At this stage, Justin’s preference for 16 mm film is as much a matter of practicality as it is style. The character of film, with its grain and texture has become one of the hallmarks of the Absinthe aura. “There’s just something misty and mysterious about the way the movies look,” says JP Solberg, “a little bit out there, like they’re from another world.” Solberg filmed his very first part with Absinthe, a classic ender in 2002’s Transcendence that features trippy scenes of him hitting jumps in a pink bunny suit to The Beatles’ “A Day In The Life.” JP went on to film many more parts including 2010’s Neverland and 2011’s Twelve, with the crew that “feels like a family,” he says.

Vincent Skoglund shooting JP Solberg. From the film Transcendence, 2001. PHOTO: Scott Sullivan

Absinthe’s riders and crew aren’t the only ones stoked on the 16 mm film feel. Consider the fact while every other rider in X Games’ Real Snow Backcountry competition shot digi, Nicolas Müller and Hostynek’s entry was shot on film, then processed and transferred all before the editing could even begin. Their process made the already tough time constraints even tougher, and yet it won. But this fact points toward the real key to Absinthe’s enduring strength, and that’s the riding.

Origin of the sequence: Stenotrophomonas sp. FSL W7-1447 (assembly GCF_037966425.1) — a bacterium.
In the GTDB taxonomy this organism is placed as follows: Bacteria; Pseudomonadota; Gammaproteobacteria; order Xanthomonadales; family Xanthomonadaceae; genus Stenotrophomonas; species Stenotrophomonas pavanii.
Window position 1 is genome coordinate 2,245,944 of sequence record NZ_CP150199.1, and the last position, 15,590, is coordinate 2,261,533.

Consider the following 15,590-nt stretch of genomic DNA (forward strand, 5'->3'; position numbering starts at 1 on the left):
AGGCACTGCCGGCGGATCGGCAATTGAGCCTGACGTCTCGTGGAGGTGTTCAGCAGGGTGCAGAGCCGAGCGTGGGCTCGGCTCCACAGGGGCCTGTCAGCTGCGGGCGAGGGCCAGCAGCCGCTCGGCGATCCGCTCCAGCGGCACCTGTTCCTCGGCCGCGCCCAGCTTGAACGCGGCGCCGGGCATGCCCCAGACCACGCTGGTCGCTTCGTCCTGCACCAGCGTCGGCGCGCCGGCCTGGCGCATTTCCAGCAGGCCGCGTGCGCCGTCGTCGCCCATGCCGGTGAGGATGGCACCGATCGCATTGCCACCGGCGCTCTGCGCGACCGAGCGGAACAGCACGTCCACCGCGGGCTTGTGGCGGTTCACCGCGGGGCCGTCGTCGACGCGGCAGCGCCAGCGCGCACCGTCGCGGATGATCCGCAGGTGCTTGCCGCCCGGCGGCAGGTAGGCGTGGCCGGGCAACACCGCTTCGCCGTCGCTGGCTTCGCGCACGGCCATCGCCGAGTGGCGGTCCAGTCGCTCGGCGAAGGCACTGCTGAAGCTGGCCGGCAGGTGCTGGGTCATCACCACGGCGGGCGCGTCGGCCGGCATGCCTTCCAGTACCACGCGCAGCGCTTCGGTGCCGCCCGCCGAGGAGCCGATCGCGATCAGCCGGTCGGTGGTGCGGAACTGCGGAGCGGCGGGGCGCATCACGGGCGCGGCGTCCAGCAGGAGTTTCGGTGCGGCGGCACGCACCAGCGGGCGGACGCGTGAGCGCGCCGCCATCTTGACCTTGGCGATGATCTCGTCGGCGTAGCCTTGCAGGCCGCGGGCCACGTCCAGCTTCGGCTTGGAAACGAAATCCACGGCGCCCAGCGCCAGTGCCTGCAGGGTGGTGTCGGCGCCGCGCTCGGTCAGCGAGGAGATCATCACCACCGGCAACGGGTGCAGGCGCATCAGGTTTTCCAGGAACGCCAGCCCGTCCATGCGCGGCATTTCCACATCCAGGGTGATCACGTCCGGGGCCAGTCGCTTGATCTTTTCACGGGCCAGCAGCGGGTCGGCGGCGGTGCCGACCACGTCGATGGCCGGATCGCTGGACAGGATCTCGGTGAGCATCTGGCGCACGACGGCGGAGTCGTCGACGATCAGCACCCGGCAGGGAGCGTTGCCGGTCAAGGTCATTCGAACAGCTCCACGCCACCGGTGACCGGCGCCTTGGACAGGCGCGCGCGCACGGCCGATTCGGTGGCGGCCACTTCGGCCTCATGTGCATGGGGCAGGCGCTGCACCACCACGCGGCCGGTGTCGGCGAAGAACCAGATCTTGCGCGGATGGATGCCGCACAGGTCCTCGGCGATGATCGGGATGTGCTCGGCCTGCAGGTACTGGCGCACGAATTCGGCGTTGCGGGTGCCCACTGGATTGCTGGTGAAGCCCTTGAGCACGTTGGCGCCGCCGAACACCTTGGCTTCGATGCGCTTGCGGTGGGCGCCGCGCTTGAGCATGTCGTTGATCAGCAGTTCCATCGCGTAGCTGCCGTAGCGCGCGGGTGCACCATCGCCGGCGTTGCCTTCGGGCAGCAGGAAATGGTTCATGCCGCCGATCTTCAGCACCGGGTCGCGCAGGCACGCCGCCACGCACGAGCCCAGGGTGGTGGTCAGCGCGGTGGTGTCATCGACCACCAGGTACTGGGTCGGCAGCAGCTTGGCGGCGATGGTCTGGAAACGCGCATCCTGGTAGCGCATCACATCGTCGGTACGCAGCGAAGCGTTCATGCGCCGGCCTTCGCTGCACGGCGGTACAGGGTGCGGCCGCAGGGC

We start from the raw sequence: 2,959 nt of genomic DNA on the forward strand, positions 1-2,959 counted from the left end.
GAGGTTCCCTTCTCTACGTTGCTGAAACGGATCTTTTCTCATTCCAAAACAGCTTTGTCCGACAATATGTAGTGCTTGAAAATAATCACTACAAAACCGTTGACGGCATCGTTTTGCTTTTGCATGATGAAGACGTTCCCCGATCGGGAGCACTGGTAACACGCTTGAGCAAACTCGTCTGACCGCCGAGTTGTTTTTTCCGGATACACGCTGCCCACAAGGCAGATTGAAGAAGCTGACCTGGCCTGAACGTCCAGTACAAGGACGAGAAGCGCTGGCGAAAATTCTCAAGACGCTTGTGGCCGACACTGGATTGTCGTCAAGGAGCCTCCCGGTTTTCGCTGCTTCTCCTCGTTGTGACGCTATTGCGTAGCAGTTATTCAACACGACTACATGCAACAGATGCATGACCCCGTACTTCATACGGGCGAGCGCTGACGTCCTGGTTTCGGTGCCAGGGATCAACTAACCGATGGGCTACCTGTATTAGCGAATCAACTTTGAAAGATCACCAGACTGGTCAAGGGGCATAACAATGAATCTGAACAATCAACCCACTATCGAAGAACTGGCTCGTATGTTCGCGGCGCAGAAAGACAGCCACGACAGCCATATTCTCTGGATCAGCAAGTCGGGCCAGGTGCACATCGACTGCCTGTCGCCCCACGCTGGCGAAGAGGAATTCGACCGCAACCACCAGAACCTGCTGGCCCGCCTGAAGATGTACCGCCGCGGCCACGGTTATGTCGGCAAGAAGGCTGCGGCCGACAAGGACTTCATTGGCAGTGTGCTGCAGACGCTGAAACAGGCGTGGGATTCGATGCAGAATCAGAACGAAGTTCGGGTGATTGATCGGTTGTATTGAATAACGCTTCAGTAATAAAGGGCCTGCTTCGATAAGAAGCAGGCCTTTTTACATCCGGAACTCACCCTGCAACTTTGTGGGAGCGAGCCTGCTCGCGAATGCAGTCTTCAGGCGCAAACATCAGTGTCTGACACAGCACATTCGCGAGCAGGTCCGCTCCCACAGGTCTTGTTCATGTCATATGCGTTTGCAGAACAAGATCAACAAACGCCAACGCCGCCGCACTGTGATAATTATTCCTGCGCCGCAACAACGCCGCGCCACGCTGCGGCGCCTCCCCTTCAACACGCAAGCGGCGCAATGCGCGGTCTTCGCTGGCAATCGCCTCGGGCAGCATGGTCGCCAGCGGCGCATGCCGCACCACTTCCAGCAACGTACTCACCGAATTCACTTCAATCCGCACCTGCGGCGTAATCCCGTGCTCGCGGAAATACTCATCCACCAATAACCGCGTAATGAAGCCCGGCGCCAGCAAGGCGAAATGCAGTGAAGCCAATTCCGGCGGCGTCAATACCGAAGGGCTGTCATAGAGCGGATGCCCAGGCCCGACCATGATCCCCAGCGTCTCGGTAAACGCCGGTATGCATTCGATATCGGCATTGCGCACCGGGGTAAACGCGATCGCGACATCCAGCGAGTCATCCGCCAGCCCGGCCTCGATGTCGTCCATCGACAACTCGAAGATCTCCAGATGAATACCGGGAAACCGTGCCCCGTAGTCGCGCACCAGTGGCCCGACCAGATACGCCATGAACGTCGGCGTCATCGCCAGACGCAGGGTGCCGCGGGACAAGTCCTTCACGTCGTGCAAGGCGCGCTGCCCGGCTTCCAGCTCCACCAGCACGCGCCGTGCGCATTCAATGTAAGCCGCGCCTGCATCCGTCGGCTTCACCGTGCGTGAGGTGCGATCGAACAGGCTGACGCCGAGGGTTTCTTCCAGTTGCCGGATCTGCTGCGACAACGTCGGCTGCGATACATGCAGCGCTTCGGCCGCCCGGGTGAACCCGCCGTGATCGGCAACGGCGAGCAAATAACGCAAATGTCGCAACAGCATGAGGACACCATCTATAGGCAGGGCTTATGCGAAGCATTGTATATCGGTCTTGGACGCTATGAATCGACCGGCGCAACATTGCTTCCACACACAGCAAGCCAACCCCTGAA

It was the year 1999 when Swiss-born Californian Hostynek met Swiss photographer-filmer-hustler Patrick Armbruster. Primarily a filmer at the time, “Brusti” was working on a plan for an all-Euro shred film and enlisted Justin to help to get the job done. “The Euros were not getting the attention they deserved when we started. Our intention was to shine a spotlight on them and show there’s just as much talent on that side of the planet,” Justin explains.

Brusti adds, “All of the film companies were based in Tahoe, and the movies were dominated by American riders. We decided it was time to change that.”

The following year, Justin would produce and direct Tribal, the pair’s first collaboration. Tribal introduced a new generation of European riders to an international audience. The mispronounced names of guys like Romain de Marchi, Nicolas Müller, and Wolle Nyvelt began to spread. The next year saw the release of what Brusti calls “the first real, true Absinthe film,” Transcendence, and this time a new kid from Jackson Hole named Travis Rice joined the all-Euro roster. With big-mountain killers like Axel Pauporté and Yannick Amevet, plus the trickery of Gigi, Nico, Wolle, et cetera, the early Absinthe films began a push toward combining Alaska-style big-mountain riding with progressive freestyle. Over the past decade, riders like Jonaven Moore, Müller, Rice, Romain, and others merged these two approaches into one, creating a true backcountry freestyle movement that has become a trademark of Absinthe films and the gold standard of progressive snowboarding.